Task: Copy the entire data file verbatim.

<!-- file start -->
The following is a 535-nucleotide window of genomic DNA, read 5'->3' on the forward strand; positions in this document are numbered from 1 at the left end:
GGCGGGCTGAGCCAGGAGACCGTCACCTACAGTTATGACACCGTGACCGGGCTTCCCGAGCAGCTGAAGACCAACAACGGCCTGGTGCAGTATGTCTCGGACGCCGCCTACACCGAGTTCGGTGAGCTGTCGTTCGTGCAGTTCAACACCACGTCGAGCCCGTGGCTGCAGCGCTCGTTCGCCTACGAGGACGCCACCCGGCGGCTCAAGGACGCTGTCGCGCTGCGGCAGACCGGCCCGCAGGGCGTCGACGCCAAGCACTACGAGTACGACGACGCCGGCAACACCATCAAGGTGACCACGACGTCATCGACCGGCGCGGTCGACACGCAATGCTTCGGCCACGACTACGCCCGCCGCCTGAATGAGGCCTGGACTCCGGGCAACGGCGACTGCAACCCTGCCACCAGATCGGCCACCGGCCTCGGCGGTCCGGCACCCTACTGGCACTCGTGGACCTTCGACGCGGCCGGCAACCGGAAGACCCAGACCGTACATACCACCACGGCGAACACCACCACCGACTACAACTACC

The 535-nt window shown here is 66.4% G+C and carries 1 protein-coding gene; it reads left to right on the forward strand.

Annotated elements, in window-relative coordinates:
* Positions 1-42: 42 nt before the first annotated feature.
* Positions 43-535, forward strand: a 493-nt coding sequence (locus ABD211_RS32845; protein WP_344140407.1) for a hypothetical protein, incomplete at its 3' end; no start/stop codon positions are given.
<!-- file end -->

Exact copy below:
The following is a 535-nucleotide window of genomic DNA, read 5'->3' on the forward strand; positions in this document are numbered from 1 at the left end:
GGCGGGCTGAGCCAGGAGACCGTCACCTACAGTTATGACACCGTGACCGGGCTTCCCGAGCAGCTGAAGACCAACAACGGCCTGGTGCAGTATGTCTCGGACGCCGCCTACACCGAGTTCGGTGAGCTGTCGTTCGTGCAGTTCAACACCACGTCGAGCCCGTGGCTGCAGCGCTCGTTCGCCTACGAGGACGCCACCCGGCGGCTCAAGGACGCTGTCGCGCTGCGGCAGACCGGCCCGCAGGGCGTCGACGCCAAGCACTACGAGTACGACGACGCCGGCAACACCATCAAGGTGACCACGACGTCATCGACCGGCGCGGTCGACACGCAATGCTTCGGCCACGACTACGCCCGCCGCCTGAATGAGGCCTGGACTCCGGGCAACGGCGACTGCAACCCTGCCACCAGATCGGCCACCGGCCTCGGCGGTCCGGCACCCTACTGGCACTCGTGGACCTTCGACGCGGCCGGCAACCGGAAGACCCAGACCGTACATACCACCACGGCGAACACCACCACCGACTACAACTACC

The 535-nt window shown here is 66.4% G+C and carries 1 protein-coding gene; it reads left to right on the forward strand.

Annotated elements, in window-relative coordinates:
* Positions 1-42: 42 nt before the first annotated feature.
* Positions 43-535, forward strand: a 493-nt coding sequence (locus ABD211_RS32845; protein WP_344140407.1) for a hypothetical protein, incomplete at its 3' end; no start/stop codon positions are given.